The Wee Folk: The Ondine, Lamiak & Rusalki

The Wee Folk: Strictly Fantasy, Or Was There A Basis In Fact? (Part 8: The Ondine, Lamiak & Rusalki – Wish-Fulfillment Fantasy?)

OK, the Ondine, the Lamiak, the Wild Women: Were these female characters projections of male wish-fulfillment fantasy, with no basis in fact? It’s a fair point, and fantasy/wish-fulfillment characteristics were grafted onto them, as they invariably are to any fairy/folk tale character.

But created from whole cloth? Doubtful. The Ondine, once they marry and bear a child (and thus “get a soul”) retain no more enchantment: They become like any other mortal, including a propensity to age, for their beauty to fade and to ultimately die a mortal death. Some fantasy. No man stayed with a Wild Woman long enough to know whether they age, fade, die or what, but their excessive piety and rigid sense of “morality” would send most men running for the hills. If these are merely a wish-fulfillment fantasy then they’re ones with very ironic twists.

LamiakThe Lamiak did seem to be hard working and of sweet temperament – but then again, there were those duck-like feet – and it’s possible that they age in a rather unsetting way. Bretons also tell of duck-footed women – ones they call Canard Noz or ducks of the night: Hideous old crones who wash shrouds of those about to die, or bloody clothes of men about to be killed. They predict who is about to die; to see them is an omen of death. See (above) Les Lavendieres de la Nuit (1861) by Jean-Eduard D’argent.

So were the Lamiak/Canard Noz characters of fantasy/magic realism from whole cloth?

Again, it seems rather dubious as a male fantasy. Again, they seem more likely to be mixed-blood descendants of Wee Folk and fugitives from the mainstream population, possibly with a condition not dissimilar to Split hand/split foot malformation (SHFM).

The featured illustration is Rusalka, a 1934 woodcut by Ivan Yakovlevich Bilibin. Rusalki are a curious, fascinating lot. Clearly dark versions of the Ondine, they resided in trees, near bodies of water. They had pale, translucent skin, eerily large eyes – eyes with no pupils – and long, long hair that was straight, pale blonde, white, or silver – and perpetually wet. Indeed (not unlike the the Redcaps), if their hair ever dried, they withered and “died.” But they possessed an enchanted comb that they used to keep their hair wet.

In a way, they were neither dead nor alive, spirits of young women who’d drowned, committed suicide or had been killed who’d taken temporary corporal forms until their deaths could be avenged. (in some versions they were strictly brides dying before their wedding day, in others any young woman who’d died such an untimely death)

Carl Jung insisted that the Rusalka was a dark manifestation of the part of the male unconscious known as the Anima. an inner female personality that Jung believed every male had (just as every female had an inner male personality called Animus). Again, there may be aspects of the dark anima that’ve been grafted onto the Rusalki, but they were not, per se, evil, and there are too many caveats with respect to their power and behavior. True, they were lustful and wild if one met them in the woods, and any male seeking to take advantage of this for his own ends was almost certain to find himself drowned, tickled to death or even killed by a Rusalka’s strange and frightening laughter – clearly male anxiety about female power. But Rusalki had no power to do any of this if a man kept a fern in his hair – even when he did not, a particular Rusalka could be merciful, particularly to a man she thought might either avenge her or – back to the Ondine – marry her. Apparently, marriage released the Rusalka from her intermediate state: She took on a permanent physical form and became mortal. Indeed, if she married a mortal man, the Rusalka became sweet and demure, though always a bit unstable beneath the surface. Only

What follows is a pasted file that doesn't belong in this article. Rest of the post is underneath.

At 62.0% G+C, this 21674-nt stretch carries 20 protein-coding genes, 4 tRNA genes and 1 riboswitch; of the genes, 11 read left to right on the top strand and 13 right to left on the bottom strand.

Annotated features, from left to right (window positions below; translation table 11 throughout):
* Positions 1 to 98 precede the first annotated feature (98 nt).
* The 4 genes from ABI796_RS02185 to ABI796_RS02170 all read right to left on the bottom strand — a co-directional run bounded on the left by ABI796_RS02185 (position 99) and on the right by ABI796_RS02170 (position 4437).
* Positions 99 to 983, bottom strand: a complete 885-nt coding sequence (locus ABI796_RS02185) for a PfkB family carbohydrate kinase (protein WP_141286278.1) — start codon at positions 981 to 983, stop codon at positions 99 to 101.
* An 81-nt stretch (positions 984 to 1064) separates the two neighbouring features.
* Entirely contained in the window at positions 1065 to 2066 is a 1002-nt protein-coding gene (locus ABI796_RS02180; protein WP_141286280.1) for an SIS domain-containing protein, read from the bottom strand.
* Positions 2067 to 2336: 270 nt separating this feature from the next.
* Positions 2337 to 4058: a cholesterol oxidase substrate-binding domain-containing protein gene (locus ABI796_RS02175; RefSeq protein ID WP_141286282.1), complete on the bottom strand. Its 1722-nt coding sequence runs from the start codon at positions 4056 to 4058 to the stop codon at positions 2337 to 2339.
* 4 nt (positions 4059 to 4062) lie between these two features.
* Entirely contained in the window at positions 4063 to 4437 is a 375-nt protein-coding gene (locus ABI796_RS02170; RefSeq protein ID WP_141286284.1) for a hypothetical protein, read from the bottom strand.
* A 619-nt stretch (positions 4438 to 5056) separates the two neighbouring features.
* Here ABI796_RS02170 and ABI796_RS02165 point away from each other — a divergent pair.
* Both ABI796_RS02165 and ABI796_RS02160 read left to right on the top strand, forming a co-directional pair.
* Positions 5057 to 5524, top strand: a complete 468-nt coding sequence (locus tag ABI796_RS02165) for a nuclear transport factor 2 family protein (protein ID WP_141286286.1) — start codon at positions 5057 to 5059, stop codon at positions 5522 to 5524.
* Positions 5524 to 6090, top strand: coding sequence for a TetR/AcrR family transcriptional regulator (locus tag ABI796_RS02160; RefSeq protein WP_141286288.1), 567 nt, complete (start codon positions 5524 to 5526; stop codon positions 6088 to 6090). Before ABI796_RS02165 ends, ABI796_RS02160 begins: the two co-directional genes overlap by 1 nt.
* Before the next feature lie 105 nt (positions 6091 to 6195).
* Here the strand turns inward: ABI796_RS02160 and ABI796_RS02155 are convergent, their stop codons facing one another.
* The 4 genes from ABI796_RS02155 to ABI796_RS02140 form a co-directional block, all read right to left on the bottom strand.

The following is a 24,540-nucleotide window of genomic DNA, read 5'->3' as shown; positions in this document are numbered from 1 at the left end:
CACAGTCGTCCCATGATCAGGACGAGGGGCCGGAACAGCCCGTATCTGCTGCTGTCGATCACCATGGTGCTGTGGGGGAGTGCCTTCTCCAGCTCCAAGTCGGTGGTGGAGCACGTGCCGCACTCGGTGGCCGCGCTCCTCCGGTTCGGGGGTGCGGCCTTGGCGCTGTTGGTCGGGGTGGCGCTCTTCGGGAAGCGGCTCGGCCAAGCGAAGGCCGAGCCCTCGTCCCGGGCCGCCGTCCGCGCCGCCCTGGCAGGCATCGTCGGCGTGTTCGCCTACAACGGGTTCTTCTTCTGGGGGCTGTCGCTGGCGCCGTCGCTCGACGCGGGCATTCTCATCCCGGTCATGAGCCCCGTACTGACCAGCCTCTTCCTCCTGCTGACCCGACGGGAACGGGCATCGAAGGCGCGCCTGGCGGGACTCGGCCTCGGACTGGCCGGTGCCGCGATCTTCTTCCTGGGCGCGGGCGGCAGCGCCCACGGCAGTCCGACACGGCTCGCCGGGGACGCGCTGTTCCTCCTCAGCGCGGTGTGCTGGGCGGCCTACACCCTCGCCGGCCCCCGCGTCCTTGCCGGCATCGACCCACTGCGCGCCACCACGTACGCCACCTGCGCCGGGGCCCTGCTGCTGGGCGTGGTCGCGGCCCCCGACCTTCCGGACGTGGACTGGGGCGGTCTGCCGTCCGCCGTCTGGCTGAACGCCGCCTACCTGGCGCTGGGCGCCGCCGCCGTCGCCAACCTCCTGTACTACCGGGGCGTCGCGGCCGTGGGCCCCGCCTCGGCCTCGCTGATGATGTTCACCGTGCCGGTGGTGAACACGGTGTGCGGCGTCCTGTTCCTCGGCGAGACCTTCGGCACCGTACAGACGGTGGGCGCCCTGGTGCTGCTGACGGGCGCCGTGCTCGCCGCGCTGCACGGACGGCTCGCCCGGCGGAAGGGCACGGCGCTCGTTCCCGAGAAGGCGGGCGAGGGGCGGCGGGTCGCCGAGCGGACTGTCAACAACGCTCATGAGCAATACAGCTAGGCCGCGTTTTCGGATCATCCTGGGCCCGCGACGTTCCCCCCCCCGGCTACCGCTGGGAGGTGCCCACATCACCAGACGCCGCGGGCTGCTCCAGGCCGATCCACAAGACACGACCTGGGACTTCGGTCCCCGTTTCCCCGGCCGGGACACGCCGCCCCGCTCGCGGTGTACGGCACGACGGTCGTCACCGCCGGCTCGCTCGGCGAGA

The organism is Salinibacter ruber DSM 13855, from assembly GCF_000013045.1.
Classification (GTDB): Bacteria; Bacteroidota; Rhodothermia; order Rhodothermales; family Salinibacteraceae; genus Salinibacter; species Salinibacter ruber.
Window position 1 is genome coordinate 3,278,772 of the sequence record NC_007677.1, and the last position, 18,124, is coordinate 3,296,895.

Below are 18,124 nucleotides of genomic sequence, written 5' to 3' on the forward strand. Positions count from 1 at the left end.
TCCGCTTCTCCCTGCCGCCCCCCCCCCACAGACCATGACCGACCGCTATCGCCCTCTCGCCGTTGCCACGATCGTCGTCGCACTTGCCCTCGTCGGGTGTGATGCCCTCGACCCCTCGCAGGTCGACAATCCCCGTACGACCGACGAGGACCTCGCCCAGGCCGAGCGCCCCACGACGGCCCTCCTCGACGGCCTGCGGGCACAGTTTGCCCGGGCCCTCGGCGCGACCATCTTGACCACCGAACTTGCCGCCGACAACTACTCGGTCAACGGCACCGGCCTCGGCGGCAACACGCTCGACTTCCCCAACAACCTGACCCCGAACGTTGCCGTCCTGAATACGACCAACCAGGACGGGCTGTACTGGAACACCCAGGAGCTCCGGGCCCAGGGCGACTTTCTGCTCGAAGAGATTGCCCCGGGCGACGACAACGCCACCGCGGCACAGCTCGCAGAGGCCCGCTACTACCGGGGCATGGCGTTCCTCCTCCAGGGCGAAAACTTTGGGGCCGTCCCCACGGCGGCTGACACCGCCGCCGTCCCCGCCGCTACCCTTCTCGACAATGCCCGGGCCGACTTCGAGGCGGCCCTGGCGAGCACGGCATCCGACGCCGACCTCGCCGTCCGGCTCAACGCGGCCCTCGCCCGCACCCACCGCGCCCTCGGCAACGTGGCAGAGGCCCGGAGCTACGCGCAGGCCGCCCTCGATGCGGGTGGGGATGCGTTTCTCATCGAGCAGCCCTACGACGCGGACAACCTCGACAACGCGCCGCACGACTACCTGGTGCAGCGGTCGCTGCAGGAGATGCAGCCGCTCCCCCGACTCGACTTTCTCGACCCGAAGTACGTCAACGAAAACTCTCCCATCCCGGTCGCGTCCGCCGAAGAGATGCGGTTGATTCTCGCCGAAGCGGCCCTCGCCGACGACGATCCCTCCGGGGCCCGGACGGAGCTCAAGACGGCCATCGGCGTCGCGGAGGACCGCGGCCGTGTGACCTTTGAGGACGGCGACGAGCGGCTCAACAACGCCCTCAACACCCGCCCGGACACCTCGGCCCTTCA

Apparently, marriage released the Rusalka from her intermediate state: She took on a permanent physical form and became mortal.

Indeed, if she married a mortal man, the Rusalka became sweet and demure, though always a bit unstable beneath the surface. Only witches, or those under protection of a witch (a Cunning Woman who knew the ways of the “familiar spirits”?), were ever completely safe with a Rusalka.

Even if the man chose to avenge the Rusalka, in about half the stories, the avenged Russalka took on a mortal form and married her champion, rather than move on from both the temporal and spectral planes. So what are we to make of this? Most likely, that they weren’t any form of ghost or spirit at all, but neither were they fantasies from whole cloth.. They were mixed-blood Wee Folk descendants, rather like the Ondine, but more closely affiliated with “familiar spirits” – family is family, after all – and a bit wilder, more unstable and less acclimated to the rules of “civilization” than the Ondine.

But why was it always the female seeking to seduce the males from the outside world. Were there no analogous cases of mixed blood males seducing females from the outside world? Actually, there were. We’ll discuss them – and a few other manifestations – in the final part.

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G. H. McCallum

G. H. McCallum is author of the Reggie Stone series, the first of which, Walking Backwards for Christmas: A Tale of Woe from Soggyhall, was released on 12 December 2014; look for the second, The Bluebottle Boys, in late spring of 2016. He blogs principally on the 1960s, Victoriana and magic realism.